Ovarian cancer – Frequently Asked Questions
In observation of World Ovarian Cancer Day (8th May), the World Ovarian Cancer Coalition answers the most frequently asked questions regarding ovarian cancer.
You can listen to this article below, or by using your favourite podcast player at pod.link/oncologybuddies
What are the ovaries?
The ovaries are two small organs, each around the size of an almond or your fingertip. They are located low in the tummy area called the pelvis. They are a part of a woman’s reproductive organs, storing her supply of eggs. Each month an egg is released from one of the ovaries and travels through the fallopian tubes into the womb. If the egg is fertilised by a man’s sperm, the woman will become pregnant.
What is ovarian cancer?
Ovarian cancer is cancer that arises from the cells in and around the ovaries and fallopian tubes. There are different types of ovarian cancer and each form will behave differently and will sometimes need different types of treatment.
What are the symptoms?
The five most common symptoms of ovarian cancer are: persistent bloating, difficulty eating, feeling full quickly, pelvic/abdominal pain and urinary symptoms. It’s important to seek medical advice if one or more of these symptoms is persistent (meaning they aren’t going away) or they happen a lot.
How is ovarian cancer diagnosed?
The pathway to an ovarian cancer diagnosis generally includes:
- A pelvic exam, where the doctor physically checks for any abnormalities.
- Transvaginal or pelvic ultrasound, a type of ultrasound used by doctors to examine female reproductive organs.
- CA-125 blood test, a test that measures the level of the CA-125 protein in the blood. This protein is found in greater concentration in tumour cells than in other cells of the body.
- In some cases, doctors may also use a CT or PET scan. Both of these involve taking detailed pictures or images of the body through a machine.
- The only way to know for sure if you have ovarian cancer is through a biopsy, where a small sample of cells or tissue from your abdomen is removed and tested in a laboratory.
Why does it generally take so long to get a diagnosis?
Because symptoms of ovarian cancer are often mistaken for other less serious illnesses or the time leading up to and including menopause (change of life when women’s monthly bleeds stop), it can take a long time to get a diagnosis. It’s important to pay attention to any persistent or frequent symptoms and talk to your doctor as soon as you can.
My Pap smear test was clear, does that mean I don’t have ovarian cancer?
No. A Pap smear test only detects cell abnormalities associated with cervical cancer not ovarian cancer, even though the cervix and ovaries are near each other. There is no population wide screening test for ovarian cancer.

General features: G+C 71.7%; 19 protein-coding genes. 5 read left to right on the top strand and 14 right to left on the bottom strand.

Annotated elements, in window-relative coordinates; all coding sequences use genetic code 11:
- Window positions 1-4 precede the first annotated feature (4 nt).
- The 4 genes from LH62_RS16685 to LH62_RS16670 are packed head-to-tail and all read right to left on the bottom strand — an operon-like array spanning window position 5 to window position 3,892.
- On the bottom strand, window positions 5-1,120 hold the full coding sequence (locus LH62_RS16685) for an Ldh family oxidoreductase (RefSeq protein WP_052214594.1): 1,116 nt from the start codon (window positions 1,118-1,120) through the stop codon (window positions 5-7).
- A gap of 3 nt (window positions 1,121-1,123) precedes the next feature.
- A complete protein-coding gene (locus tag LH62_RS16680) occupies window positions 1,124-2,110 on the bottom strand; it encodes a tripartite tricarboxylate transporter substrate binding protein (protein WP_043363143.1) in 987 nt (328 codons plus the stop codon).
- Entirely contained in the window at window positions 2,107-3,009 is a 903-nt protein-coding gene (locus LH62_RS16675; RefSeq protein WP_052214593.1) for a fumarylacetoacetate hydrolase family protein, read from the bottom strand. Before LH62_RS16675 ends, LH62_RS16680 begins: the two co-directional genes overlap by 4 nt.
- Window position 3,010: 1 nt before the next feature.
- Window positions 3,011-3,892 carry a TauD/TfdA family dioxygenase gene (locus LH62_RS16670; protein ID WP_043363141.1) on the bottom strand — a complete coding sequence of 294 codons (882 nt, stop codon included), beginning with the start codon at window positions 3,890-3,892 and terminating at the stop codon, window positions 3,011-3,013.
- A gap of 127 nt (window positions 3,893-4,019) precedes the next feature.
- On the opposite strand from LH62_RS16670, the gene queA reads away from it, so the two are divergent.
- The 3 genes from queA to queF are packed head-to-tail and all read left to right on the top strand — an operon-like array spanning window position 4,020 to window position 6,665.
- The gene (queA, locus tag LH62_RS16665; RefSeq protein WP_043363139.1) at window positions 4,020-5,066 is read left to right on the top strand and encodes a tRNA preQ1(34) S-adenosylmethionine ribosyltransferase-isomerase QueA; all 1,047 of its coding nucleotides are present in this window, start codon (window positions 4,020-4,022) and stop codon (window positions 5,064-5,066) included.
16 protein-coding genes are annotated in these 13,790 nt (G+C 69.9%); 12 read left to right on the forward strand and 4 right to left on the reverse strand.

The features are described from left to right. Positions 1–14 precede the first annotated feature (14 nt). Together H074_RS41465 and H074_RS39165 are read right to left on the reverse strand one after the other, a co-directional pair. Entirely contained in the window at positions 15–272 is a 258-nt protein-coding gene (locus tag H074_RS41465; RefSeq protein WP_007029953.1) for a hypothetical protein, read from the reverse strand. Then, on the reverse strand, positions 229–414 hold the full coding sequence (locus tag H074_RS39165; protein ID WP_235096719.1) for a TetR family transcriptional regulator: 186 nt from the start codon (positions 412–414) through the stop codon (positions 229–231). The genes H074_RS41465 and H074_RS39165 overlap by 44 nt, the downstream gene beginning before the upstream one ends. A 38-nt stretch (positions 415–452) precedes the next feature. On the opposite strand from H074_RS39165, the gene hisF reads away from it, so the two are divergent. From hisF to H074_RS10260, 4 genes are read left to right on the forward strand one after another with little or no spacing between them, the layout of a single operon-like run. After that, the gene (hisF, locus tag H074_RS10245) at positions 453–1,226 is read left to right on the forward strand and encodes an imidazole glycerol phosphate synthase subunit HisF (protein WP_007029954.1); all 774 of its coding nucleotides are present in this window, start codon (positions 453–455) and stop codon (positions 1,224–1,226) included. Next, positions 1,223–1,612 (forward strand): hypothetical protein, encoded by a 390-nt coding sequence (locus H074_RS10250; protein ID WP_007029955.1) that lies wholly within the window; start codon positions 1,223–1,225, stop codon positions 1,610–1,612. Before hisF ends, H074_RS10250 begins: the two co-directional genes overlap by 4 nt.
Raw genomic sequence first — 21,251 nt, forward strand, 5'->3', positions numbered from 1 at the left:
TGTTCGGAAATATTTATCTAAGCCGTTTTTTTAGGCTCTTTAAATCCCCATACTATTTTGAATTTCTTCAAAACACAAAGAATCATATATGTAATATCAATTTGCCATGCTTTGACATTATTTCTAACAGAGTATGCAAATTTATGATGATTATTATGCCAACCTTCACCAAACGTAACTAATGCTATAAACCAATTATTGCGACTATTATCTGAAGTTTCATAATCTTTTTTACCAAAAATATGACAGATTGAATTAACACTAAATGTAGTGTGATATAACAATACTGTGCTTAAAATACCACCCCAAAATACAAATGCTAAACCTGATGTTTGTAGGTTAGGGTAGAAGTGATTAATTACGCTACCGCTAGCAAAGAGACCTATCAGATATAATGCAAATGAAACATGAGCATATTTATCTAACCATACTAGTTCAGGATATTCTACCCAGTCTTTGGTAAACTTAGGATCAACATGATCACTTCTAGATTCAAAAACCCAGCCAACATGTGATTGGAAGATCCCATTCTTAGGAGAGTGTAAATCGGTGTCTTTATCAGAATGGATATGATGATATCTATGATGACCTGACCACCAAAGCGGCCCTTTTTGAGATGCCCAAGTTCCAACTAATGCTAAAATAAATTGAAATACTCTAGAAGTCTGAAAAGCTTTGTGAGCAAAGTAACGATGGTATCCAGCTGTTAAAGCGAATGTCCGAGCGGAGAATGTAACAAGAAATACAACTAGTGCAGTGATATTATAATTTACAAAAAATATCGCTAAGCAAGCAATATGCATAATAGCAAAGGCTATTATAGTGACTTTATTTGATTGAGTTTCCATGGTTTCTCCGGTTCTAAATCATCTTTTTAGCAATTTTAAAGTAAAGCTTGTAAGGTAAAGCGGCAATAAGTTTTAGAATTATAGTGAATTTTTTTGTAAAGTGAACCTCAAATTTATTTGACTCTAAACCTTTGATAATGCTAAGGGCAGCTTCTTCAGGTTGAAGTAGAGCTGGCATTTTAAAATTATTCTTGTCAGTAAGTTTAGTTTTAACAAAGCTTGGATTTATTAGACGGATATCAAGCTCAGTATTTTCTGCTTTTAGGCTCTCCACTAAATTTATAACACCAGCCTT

Who gets ovarian cancer, and does it run in families?
You can’t catch ovarian cancer from anyone else through close contact. Your risk of developing it increases as you get older, particularly after menopause, although younger women can be affected.
Most cases develop due to changes in your body as you get older. Being overweight or smoking can increase the risk slightly for some less common types of ovarian cancer.
Nearly one in five cases are caused by inherited genetic changes (mutations), which can lead to several members of the same family being at risk of, or affected by, cancer. This not only includes ovarian cancer, but also breast and prostate cancer, and in some families, cancer of the bowel, womb, and pancreas.
While men don’t have ovaries, they can still inherit these altered genes, which means their daughters could be at risk of developing ovarian cancer. If there are members of your close family (blood relatives such as parents, siblings, aunts/uncles, or grandparents) affected by any of these cancers, you should mention it to your doctor.
Can ovarian cancer be prevented?
There is no way to 100% prevent ovarian cancer, but there are steps women can take to reduce their risk. While the following steps may reduce the chances of developing ovarian cancer, it’s important to consider the risks, consequences, and potential side effects they may involve.
- Removal of ovaries and fallopian tubes.
- Reducing the number of ovulatory cycles.
- The oral contraceptive pill is known to reduce therisk of developing ovarian cancer by 20% for every five years of use.
What are the treatments for ovarian cancer?
Different types of ovarian cancer may have different treatment options, but in general treatment includes surgery and then chemotherapy. Sometimes the doctor will recommend chemotherapy then surgery.
The World Ovarian Cancer Coalition is the only not-for-profit organization working globally towards a world where every woman with ovarian cancer has the best chance of survival, and the best quality of life – wherever she may live.
This article is sponsored by Accord Healthcare in the interest of education, awareness and support. The content and opinions expressed are entirely the support group’s own work and not influenced by Accord in any way.
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